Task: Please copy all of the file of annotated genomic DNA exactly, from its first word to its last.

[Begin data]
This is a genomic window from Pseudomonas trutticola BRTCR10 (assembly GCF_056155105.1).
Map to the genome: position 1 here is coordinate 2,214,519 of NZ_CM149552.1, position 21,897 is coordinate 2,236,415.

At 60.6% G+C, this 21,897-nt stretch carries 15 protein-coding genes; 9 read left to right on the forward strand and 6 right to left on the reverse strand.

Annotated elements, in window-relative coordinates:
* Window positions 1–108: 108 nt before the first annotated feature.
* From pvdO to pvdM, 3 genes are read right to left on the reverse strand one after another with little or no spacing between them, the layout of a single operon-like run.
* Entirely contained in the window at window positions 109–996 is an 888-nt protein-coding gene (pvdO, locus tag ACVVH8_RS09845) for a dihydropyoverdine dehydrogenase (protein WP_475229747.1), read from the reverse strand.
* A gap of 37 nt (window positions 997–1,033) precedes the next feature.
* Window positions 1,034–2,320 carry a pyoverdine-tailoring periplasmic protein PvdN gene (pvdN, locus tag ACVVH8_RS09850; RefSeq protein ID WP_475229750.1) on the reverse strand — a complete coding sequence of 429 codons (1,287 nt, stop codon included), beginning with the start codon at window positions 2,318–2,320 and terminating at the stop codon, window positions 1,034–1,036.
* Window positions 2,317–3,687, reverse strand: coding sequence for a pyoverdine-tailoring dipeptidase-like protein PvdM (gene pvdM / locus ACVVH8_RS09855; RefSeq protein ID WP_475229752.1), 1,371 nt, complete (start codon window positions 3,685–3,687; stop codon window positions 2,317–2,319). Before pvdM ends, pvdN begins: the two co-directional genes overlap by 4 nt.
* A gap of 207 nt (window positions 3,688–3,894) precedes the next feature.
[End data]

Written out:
This is a genomic window from Pseudomonas trutticola BRTCR10 (assembly GCF_056155105.1).
Map to the genome: position 1 here is coordinate 2,214,519 of NZ_CM149552.1, position 21,897 is coordinate 2,236,415.

At 60.6% G+C, this 21,897-nt stretch carries 15 protein-coding genes; 9 read left to right on the forward strand and 6 right to left on the reverse strand.

Annotated elements, in window-relative coordinates:
* Window positions 1–108: 108 nt before the first annotated feature.
* From pvdO to pvdM, 3 genes are read right to left on the reverse strand one after another with little or no spacing between them, the layout of a single operon-like run.
* Entirely contained in the window at window positions 109–996 is an 888-nt protein-coding gene (pvdO, locus tag ACVVH8_RS09845) for a dihydropyoverdine dehydrogenase (protein WP_475229747.1), read from the reverse strand.
* A gap of 37 nt (window positions 997–1,033) precedes the next feature.
* Window positions 1,034–2,320 carry a pyoverdine-tailoring periplasmic protein PvdN gene (pvdN, locus tag ACVVH8_RS09850; RefSeq protein ID WP_475229750.1) on the reverse strand — a complete coding sequence of 429 codons (1,287 nt, stop codon included), beginning with the start codon at window positions 2,318–2,320 and terminating at the stop codon, window positions 1,034–1,036.
* Window positions 2,317–3,687, reverse strand: coding sequence for a pyoverdine-tailoring dipeptidase-like protein PvdM (gene pvdM / locus ACVVH8_RS09855; RefSeq protein ID WP_475229752.1), 1,371 nt, complete (start codon window positions 3,685–3,687; stop codon window positions 2,317–2,319). Before pvdM ends, pvdN begins: the two co-directional genes overlap by 4 nt.
* A gap of 207 nt (window positions 3,688–3,894) precedes the next feature.